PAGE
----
July 26, 2021

Michigan Good Food Fund Redesign

Five years ago, Michigan Good Food Fund launched as a first-of-its-kind healthy food financing initiative…



Five years ago, Michigan Good Food Fund launched as a first-of-its-kind healthy food financing initiative that broke new ground in its commitment to support businesses from farm-to-fork. Since 2015, partners have deployed nearly $17 million in loans and grants, and the 300+ enterprises we’ve supported have in turn created or supported 1,000+ jobs.

To chart our next chapter of work and impact, we brought together community stakeholders for three “working groups” focused on different key topics. One is focused on our vision including redefining entrepreneur mission-alignment and success metrics. Another is discussing community engagement and accountability and what a reimagined advisory board could look like. The third is exploring our capital and technical assistance products, processes, and providers. All groups are grounded in a commitment to chart a path forward that is most additive to the local ecosystem, our partners who make this work possible, and, most importantly, the entrepreneurs we serve. 

Thank you to everyone who has participated thus far for your time, engagement, and thoughtful perspectives. While we’re still synthesizing feedback to chart the next blueprint of work, we wanted to report back what we’ve heard so far and provide a chance for our broader community feedback. See below for topline take-aways and click here for a quick, 5-minute survey to share your thoughts.

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Mission & Success:
This group explored mission alignment eligibility for the entrepreneurs we support as well as broader questions of what success looks like for this initiative and impact metrics. Topline take-aways include: 

  • Expand understanding of “healthy:” Expand definition of “healthy” to include broader social determinants of health including public health, environmental sustainability, and local economic development.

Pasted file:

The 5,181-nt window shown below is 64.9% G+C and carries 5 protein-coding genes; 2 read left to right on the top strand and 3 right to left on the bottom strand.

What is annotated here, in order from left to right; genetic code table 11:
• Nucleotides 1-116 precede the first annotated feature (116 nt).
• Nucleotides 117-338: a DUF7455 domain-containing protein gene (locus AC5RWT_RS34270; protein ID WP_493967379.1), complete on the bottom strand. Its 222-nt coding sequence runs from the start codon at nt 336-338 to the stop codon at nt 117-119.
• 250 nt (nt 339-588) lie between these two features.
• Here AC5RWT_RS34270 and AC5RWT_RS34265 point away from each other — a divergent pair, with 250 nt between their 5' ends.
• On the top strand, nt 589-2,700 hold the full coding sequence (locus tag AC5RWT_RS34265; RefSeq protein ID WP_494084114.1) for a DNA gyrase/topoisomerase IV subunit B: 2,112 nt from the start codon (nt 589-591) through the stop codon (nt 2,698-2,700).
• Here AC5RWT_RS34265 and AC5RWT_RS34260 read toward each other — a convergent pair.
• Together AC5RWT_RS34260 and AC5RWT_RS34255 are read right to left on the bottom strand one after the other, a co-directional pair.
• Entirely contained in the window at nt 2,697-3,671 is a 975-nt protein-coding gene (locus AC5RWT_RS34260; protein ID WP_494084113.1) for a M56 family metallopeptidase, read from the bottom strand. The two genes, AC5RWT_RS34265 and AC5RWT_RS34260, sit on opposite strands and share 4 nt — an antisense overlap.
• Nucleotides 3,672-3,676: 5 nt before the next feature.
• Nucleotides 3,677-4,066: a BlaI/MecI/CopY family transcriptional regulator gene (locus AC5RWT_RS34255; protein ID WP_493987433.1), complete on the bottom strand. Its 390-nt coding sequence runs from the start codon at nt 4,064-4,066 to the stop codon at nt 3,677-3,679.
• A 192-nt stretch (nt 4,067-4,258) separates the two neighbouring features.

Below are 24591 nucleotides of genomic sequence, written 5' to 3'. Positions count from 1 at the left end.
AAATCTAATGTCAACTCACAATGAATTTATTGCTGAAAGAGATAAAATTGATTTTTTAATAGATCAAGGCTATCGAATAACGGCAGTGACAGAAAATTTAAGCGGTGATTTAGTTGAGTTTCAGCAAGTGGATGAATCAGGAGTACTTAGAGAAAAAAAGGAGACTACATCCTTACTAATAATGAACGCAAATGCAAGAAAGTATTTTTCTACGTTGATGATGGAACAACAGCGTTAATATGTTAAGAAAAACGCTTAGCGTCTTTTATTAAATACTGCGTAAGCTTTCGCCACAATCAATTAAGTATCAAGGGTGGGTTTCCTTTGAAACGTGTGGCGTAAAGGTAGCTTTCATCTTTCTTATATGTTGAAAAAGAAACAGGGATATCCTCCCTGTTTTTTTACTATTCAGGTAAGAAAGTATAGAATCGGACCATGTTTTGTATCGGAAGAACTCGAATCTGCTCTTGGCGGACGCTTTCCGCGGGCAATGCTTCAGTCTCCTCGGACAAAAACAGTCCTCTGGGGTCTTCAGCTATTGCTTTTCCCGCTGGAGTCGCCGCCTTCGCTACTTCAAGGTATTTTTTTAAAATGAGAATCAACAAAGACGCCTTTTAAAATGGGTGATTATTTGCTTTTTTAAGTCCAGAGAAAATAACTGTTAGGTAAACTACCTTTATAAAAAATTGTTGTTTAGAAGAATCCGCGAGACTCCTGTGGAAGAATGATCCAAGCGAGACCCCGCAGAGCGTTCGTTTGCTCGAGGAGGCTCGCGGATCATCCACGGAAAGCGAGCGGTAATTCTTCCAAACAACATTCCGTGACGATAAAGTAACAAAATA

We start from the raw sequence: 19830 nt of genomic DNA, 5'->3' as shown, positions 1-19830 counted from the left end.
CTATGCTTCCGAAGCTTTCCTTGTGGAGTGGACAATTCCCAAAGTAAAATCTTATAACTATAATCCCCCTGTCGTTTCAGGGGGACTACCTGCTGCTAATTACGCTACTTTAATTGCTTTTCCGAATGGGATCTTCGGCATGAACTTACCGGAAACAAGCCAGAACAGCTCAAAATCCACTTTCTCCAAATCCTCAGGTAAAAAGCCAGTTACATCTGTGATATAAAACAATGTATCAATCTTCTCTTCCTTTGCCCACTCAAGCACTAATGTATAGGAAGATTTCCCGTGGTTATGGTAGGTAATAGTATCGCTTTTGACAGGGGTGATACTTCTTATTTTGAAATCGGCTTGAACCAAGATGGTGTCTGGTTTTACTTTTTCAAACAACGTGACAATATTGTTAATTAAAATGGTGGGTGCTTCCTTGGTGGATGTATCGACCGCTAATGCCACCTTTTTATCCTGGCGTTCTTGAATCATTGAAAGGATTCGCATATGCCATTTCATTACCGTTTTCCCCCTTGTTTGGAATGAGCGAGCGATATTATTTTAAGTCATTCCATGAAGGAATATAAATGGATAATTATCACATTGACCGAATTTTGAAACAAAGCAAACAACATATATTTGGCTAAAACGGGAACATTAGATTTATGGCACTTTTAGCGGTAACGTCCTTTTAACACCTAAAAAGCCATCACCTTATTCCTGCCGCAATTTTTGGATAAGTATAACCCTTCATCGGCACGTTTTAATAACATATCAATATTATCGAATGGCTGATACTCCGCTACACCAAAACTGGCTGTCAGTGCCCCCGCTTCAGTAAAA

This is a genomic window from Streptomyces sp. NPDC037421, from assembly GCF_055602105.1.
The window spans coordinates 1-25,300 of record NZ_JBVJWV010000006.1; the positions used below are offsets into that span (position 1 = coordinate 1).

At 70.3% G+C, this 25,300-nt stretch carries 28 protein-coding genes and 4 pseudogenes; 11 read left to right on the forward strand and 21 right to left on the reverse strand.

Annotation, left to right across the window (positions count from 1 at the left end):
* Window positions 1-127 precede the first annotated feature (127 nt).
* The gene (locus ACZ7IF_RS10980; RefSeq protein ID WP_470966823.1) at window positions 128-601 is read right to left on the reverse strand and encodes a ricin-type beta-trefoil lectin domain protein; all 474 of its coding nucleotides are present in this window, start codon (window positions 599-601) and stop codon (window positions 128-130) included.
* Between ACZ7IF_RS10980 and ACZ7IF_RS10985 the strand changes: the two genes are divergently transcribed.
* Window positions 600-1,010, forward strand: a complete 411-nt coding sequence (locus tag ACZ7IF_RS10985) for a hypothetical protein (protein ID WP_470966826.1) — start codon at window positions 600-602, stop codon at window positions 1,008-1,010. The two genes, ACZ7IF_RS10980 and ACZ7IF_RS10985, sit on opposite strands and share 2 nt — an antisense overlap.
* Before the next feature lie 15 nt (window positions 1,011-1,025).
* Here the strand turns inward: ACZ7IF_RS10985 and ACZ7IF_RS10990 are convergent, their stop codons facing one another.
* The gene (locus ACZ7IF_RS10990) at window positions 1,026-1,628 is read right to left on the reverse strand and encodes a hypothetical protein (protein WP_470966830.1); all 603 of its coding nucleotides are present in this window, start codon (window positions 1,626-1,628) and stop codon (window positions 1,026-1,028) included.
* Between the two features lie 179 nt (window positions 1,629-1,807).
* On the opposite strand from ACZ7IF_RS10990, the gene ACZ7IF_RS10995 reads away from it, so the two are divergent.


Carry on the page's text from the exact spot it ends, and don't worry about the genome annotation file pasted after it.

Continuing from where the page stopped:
• Deepen social justice commitment: Incorporate success metrics with specific goals around race and gender, asset ownership, and measurable contributions to communities.
  • Focus on relationships over transactions: Measure progress over time, delivering multiple forms and rounds of capital and technical assistance to entrepreneurs, and embedding additional social impact practices as businesses grow.

Community Voice:
This group explored how our work could be accountable to community-identified needs and voice including the creation of an Advisory Board composed of community-stakeholders. Topline take-aways include:

  • Community Voice: Recruit various stakeholders representative of the diversity of our state and food ecosystem as an Advisory Board to review, potentially modify, and ultimately approve initiative design, priorities, and impact metrics. 
  • Community Accountability: Empower this new Advisory Board to regularly review work, progress toward impact metrics, and initiative evaluation holding partners accountable over time. (The board is neither fundraising nor making investment decisions.)
  • Community Engagement: Engage this Board to increase initiative connectivity to local food entrepreneurs and communities seeking resources and support. 

Capital & Technical Assistance:
This group explored how best to recalibrate our capital and technical assistance products, processes, and partners with the goal to deliver integrated support in ways that are more internally coordinated and externally additive. Topline take-aways include:

  • Early-Stage Financing: Address early-stage financing gaps, using new products, credit enhancements, or credit-building tools to better bridge food enterprises to the existing CDFI/bankable credit box. 
  • Coordinate Support: Help businesses better navigate and coordinate capital and technical assistance offerings and support.
  • Cohort Model: Consider launching a high-touch cohort program of food enterprises that provides support over time, layering capital and sector-specific technical assistance.

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